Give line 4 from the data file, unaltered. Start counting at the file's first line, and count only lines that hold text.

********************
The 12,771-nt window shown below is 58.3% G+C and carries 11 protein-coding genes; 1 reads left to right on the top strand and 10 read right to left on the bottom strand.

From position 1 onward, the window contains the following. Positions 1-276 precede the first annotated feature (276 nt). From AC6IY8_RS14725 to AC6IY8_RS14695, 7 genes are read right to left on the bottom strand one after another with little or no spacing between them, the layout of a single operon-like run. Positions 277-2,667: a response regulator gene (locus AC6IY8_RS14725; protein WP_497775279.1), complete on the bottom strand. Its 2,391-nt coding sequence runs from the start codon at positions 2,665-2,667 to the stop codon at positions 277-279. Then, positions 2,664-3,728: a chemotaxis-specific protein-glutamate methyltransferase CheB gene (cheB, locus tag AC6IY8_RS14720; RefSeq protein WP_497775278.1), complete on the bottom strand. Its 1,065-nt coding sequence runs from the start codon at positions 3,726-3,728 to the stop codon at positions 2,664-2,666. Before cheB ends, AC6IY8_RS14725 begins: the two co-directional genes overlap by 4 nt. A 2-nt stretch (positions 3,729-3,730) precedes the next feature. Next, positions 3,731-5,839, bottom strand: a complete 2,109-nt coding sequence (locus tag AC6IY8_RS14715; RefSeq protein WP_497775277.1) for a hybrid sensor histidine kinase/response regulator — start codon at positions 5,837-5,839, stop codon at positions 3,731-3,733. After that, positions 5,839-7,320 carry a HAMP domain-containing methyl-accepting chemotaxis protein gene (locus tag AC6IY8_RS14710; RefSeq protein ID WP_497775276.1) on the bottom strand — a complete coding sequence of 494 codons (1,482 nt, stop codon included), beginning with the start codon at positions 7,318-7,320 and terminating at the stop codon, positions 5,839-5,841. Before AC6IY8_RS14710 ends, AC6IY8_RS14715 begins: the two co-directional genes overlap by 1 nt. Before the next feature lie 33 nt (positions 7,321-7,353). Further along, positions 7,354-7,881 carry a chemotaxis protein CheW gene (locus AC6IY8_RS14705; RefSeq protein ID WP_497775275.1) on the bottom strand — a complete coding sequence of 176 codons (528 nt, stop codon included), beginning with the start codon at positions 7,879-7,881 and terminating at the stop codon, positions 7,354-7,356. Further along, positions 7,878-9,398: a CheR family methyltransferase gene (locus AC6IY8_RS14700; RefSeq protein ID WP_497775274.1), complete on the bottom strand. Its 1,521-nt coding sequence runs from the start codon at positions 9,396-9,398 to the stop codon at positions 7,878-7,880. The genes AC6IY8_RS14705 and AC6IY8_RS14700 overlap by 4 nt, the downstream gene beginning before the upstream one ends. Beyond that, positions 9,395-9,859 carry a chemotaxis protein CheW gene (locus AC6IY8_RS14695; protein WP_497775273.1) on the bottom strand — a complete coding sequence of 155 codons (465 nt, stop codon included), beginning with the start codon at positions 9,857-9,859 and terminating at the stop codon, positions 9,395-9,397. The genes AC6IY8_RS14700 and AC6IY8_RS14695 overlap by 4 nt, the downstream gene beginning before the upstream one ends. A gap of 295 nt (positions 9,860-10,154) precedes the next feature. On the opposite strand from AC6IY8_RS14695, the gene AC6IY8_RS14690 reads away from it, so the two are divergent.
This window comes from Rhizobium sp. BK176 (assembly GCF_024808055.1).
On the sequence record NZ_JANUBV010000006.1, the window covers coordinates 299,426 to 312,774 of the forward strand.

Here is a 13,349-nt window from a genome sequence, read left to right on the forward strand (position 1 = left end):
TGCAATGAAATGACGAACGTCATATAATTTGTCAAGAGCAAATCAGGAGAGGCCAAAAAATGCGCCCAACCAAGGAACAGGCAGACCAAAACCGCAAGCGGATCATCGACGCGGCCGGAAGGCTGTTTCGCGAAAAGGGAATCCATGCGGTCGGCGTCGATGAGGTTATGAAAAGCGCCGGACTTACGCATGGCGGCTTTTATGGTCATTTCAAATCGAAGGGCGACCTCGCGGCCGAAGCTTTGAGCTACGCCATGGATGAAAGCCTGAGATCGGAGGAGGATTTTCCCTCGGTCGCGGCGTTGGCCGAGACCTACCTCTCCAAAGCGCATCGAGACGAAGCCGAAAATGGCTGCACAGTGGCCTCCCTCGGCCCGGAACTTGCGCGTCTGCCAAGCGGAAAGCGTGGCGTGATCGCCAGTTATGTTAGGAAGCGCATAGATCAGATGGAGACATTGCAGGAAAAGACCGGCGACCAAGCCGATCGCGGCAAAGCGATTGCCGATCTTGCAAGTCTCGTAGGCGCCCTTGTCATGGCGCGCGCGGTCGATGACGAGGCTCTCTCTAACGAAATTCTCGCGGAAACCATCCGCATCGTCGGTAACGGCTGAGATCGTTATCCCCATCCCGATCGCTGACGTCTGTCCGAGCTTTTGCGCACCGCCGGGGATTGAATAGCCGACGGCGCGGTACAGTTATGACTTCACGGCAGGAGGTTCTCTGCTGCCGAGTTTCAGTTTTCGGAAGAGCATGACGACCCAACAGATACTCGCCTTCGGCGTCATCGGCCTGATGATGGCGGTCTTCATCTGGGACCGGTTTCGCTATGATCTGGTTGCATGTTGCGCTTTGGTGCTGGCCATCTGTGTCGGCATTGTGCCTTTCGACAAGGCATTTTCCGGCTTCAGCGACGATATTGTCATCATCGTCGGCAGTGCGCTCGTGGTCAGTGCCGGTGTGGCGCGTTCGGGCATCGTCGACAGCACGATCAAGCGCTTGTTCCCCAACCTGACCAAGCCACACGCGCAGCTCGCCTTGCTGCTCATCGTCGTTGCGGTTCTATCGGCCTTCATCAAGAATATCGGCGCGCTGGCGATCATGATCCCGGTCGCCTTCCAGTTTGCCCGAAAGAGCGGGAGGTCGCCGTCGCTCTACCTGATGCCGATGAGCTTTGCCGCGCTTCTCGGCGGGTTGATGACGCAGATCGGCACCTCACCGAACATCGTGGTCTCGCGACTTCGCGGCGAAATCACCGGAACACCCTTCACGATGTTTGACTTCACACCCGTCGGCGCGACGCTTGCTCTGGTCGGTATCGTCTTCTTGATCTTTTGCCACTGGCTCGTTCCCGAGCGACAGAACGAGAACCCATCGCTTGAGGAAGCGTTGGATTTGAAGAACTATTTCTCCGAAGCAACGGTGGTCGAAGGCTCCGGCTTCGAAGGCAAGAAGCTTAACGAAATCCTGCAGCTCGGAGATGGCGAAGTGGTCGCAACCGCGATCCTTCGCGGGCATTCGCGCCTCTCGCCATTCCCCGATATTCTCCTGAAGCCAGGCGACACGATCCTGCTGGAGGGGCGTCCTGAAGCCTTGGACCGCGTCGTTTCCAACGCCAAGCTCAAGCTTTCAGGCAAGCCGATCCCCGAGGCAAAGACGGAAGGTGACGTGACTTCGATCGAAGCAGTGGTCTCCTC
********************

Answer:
On the sequence record NZ_JANUBV010000006.1, the window covers coordinates 299,426 to 312,774 of the forward strand.